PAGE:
WASHINGTON (AP) — Some politicians think they’ve found a silver bullet for the impasse over the debt limit, except the bullet is made of platinum: Mint a $1 trillion coin, token of all tokens, and use it to flood the treasury with cash and drive Republicans crazy.
Even its serious proponents — who are not that many — call it a gimmick. They say it is an oddball way out of an oddball accounting problem that will have severe consequences to average people’s pocketbooks and the economy if it is not worked out in coming days.
But despite all the jokes about who should go on the face of the coin — Chuck E. Cheese? Donald Trump, to tempt or taunt the GOP? — there’s scholarship behind it, too. However improbable, it is conceivable the government could turn $1 trillion into a coin of the realm without lawmakers having a say.
How is this possible when the treasury secretary can’t simply print money to pay public debts? It’s because a quirky law from more than 20 years ago seems to allow the administration to mint coins of any denomination without congressional approval as long as they’re platinum.
The intent was to help with the production of commemorative coins for collectors, not to create a nuclear option in a fiscal crisis. Oops.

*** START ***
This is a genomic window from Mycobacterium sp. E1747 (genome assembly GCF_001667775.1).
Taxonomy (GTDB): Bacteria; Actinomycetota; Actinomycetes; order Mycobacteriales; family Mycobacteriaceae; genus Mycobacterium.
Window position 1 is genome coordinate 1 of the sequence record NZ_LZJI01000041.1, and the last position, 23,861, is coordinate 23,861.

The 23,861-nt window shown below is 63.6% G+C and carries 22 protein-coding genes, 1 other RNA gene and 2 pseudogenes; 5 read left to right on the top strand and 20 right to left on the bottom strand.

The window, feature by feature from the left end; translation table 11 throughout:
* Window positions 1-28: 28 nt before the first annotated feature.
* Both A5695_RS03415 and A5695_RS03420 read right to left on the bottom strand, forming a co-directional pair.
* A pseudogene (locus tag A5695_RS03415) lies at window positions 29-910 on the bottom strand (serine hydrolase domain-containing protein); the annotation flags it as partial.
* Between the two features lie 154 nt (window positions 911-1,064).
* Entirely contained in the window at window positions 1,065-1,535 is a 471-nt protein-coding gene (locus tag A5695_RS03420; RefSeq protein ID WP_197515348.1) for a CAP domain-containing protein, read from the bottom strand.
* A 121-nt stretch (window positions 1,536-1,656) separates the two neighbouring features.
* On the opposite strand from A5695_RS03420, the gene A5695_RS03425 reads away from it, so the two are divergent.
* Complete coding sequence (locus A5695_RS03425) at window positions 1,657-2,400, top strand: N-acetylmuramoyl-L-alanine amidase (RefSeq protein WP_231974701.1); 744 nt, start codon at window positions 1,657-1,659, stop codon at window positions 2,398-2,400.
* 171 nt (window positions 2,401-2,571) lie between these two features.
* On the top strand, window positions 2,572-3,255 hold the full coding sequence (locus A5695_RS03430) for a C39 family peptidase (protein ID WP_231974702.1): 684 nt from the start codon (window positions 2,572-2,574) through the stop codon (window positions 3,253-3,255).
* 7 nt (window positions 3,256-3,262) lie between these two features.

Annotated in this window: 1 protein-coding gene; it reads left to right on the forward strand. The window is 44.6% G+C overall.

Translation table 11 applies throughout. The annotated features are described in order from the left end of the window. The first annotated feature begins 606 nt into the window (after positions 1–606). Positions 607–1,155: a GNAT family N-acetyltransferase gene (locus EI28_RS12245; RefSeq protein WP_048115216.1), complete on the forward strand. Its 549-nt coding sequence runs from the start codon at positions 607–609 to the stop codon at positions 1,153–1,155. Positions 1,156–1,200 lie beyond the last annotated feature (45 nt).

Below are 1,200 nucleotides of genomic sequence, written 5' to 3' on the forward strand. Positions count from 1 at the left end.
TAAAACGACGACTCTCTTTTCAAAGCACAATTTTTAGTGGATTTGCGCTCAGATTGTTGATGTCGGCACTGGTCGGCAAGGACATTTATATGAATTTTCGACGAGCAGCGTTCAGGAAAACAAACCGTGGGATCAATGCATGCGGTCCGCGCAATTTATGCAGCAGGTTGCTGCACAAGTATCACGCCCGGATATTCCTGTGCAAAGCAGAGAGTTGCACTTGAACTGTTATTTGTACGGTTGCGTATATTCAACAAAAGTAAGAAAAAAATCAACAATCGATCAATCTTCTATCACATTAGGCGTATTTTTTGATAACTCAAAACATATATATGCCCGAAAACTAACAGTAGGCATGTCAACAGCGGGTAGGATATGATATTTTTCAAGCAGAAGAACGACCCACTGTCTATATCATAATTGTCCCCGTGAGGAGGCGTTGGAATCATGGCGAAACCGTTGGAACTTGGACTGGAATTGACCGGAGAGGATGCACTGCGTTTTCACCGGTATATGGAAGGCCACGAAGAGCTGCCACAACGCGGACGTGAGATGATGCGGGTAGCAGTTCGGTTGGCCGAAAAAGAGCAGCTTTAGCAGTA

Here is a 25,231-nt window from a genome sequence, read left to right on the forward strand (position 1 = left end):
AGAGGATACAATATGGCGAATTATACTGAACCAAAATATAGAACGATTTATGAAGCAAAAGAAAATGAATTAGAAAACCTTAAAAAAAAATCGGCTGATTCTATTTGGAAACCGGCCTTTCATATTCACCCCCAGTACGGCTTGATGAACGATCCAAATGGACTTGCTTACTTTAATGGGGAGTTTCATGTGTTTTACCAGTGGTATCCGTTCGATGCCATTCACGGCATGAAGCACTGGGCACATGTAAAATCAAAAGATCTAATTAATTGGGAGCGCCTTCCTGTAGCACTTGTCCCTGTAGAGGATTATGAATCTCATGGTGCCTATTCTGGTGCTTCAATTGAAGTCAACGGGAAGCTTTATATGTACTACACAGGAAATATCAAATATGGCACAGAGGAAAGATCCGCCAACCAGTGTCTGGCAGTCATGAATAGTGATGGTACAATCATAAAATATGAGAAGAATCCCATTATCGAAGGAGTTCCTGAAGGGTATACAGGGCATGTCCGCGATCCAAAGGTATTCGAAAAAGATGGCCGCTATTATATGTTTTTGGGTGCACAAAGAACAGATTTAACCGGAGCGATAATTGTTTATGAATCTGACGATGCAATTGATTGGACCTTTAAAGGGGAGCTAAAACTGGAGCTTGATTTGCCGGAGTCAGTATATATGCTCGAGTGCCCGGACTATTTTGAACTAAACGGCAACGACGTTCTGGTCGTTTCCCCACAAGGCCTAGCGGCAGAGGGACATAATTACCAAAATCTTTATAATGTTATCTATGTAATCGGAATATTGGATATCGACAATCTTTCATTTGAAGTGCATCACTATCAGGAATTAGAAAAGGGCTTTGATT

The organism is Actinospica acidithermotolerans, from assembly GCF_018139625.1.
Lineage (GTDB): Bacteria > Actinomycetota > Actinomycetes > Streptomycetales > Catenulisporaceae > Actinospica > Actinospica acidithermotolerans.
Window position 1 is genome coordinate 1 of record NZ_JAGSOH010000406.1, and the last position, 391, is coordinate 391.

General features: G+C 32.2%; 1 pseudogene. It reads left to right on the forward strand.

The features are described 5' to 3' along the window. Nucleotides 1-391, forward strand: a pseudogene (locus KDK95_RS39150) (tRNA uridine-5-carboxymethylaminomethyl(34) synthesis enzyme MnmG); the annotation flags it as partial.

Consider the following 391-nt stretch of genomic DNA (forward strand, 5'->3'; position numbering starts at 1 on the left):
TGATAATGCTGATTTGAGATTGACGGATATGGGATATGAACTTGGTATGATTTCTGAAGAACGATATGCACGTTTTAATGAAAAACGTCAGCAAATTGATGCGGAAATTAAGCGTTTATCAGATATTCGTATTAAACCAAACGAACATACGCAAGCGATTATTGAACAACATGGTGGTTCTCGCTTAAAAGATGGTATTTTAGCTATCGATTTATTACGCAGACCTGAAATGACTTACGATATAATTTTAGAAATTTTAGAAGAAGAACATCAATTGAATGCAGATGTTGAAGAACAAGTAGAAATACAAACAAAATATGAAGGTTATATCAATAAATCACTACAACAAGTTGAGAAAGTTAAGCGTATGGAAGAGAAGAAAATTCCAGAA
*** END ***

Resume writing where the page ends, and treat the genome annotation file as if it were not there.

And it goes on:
Specifically, the law says the treasury secretary “may mint and issue platinum bullion coins and proof platinum coins in accordance with such specifications, designs, varieties, quantities, denominations, and inscriptions as the Secretary, in the Secretary’s discretion, may prescribe from time to time.”
This is that time, in the view of coin advocates. But Treasury Secretary Janet Yellen, the White House and some Democrats slapped down the idea Tuesday, just as past leaders have done when the going got tough and radical quick-fixes emerged.
“The only thing kookier would be a politically inflicted default,” Sen. Mark Warner, D-Va, said of the coin.
Said Yellen, “What’s necessary is for Congress to show that the world can count on America paying its debt.” A platinum coin, she told CNBC, “is really a gimmick.”
Sure it is, said Rohan Grey, a Willamette University law professor and expert on fiscal policy.
“The fact that (the coin) represents an accounting gimmick is a source of its strength, rather than a weakness,” Grey wrote in a 2020-21 study in the Kentucky Law Journal. “The